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Aircraft Engineering THE MONTHLY SCIENTIFIC AND TECHNICAL ORGAN OF THE AERONAUTICAL ENGINEERING PROFESSION VOL XIX No 223 S.B.A.C. DISPLAY SEPTEMBER 9TH-14TH STAND NO. 64 SEPTEMBER 1947 extent to the appearance of our pages but readers would no doubt be prepared to put up with this for the sake of increased 'topicality' in ITH a monthly periodical such as AIRCRAFT ENGINEERING, our contents. which has to cover a subject with ever-increasing ramifica W tions spreading over a wider range than, perhaps, any An Apology other branch of engineering, it is clearly inevitable that each particu In view of what we have written above it will be appreciated that lar issue cannot contain an article which will be of immediate value every article that can deal with a technical subject in non-mathemati to every reader and that, therefore, the individual may have to wait cal style is, in these days, doubly welcome. We have had in mind for some months before his particular interest is catered for by a paper many months to deal with the difficulty of maintaining control of dealing with it. This is accentuated in these days by the exigencies of aeroplanes suffering from loss of the power of one engine—a present conditions, which arise not only from the extreme shortage problem of the highest importance and some complexity. We had in of paper hampering every aspect of literary activity but from an fact intended to publish a detailed examination of the subject on acute scarcity of manpower hitting all British industrial occupations mathematical lines contained in a report kindly sent us by the and more particularly the printing trade, as it is not treated as an NATIONAAL LUCHTVAARTLABORATORIUM of Amsterdam. When, 'essential' industry with a claim to preferential treatment in this however, M R A. H. YATES recently submitted to us the article on the respect. This comes particularly hard on AIRCRAFT ENGINEERING same subject treated on completely non-mathematical lines which which, if it is to fulfil its function of disseminating knowledge on a appears in this issue, we decided to substitute his article for the highly abstruse technical subject, must publish articles involving a Dutch paper, contenting ourselves with a reference to the latter (to high proportion of formulae—since the lessons they are trying to which we drew M R YATES'S attention) and a short summary appear convey can be expressed in no other way. ing at the end of the article. We desire to offer our apologies to our Dutch friends for treating them in this cavalier fashion, which we A Cumulative Effect hope they will understand in view of what we have written earlier. Unfortunately at the present time the setting of these mathematical formulae is a very serious problem as there is a strictly limited number An Example for Others of compositors capable of undertaking this highly skilled work, and The article by M R YATES is, we venture to assert, a brilliant ex it is also a long and laborious process which has to be done by hand ample of the possibilities in treating a complicated technical subject and cannot be operated by machine. It is, actually, the fact that there in simple language. It covers all the aspects of control in flight under is now a time lag of six weeks to two months between the sending asymmetric power—as affecting both the pilot and designer—com down of a manuscript involving mathematics by us to our printers pletely and concisely. It has, also, the immeasurable advantage, from and the receipt of the proofs. The inevitable consequence of this is the point of view we touched on in our first paragraph, of having so that articles of this character have now to be very carefully 'rationed' wide an appeal that we can scarcely visualize any of our readers who and spread out over the issues. This has the deplorable, but quite un will not find something to interest him in it ; while various questions avoidable, result of widening the gap between an acceptance of any are raised—such as the desirability or otherwise of taking off with individual article and its appearance in our pages—with the most full power, the benefits and dangers of a locking device for castoring regrettable result that information regarding a new development or wheels and the advantages and disadvantages of feathering, or even new technique is much delayed in appearance. This gap is, in fact, at constant-pitch, propellers—which will provide fruitful matters for the present time something in the order of eighteen months and is discussion wherever students, or other more experienced enthusiasts, tending to widen rather than close. Actually, we are informed, this meet. compares by no means unfavourably with the experience of the leading learned societies, as a paper accepted by one of them is unlikely to be published for two or three years. A New Contact We also welcome MR YATES'S paper because, although he is A Note for Contributors already known as the author of the article on 'Carpets and Lattices' We are opening our heart on these matters in this way so that in our January, 1946, issue, he is the first active member of the teaching staff of the COLLEGE OF AERONAUTICS to send an original authors may understand the position and readers may also appre contribution to AIRCRAFT ENGINEERING—albeit several of his present ciate it and forgive the fact that in some instances subjects are dealt colleagues have, if we may so put it, served their apprenticeship in with which might well have been expected to be covered in these columns much sooner. It also gives us the opportunity of begging these columns. We hope that this will be the forerunner of articles prospective contributors to keep down the amount of mathematics from other members of the staff, the benefit of whose knowledge and experience could advantageously be made available to a wider circle —and tables, which also involve hand-setting—to the bare minimum than their own students through these columns. consonant with clarity of exposition. It would be a very real help if both formulae and tables could be clearly lettered—or, in the case In this connexion we should like to take the opportunity of wel of tables, typed—so that they can be reproduced photographically by coming a new contemporary in Potential, the magazine of the our blockmakers instead of having to be set up in type by hand by COLLEGE'S Students' Society, a copy of the first number of which our printers. This course will, we are afraid, be detrimental to some the Editors have been kind enough to send us.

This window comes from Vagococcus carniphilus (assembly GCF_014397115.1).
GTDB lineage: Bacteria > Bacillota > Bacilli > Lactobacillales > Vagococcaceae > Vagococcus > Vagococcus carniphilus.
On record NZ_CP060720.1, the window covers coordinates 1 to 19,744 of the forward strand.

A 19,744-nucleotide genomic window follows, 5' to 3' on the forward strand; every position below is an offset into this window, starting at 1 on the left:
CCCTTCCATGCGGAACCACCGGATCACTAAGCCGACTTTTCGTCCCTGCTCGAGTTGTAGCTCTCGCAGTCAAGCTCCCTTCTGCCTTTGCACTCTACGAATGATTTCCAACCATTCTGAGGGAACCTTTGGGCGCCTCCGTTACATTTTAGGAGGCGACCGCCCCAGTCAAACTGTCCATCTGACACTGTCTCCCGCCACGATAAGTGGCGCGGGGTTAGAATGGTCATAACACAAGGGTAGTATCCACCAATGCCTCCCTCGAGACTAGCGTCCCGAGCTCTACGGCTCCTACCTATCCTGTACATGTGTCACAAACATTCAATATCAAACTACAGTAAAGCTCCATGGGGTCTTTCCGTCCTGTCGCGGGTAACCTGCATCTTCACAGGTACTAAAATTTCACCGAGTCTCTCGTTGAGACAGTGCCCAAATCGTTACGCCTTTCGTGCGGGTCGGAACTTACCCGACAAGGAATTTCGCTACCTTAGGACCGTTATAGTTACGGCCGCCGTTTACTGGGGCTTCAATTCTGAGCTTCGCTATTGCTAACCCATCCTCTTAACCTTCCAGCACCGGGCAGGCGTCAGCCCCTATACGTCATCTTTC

Aircraft Engineering and Aerospace Technology – Emerald Publishing
Published: Sep 1, 1947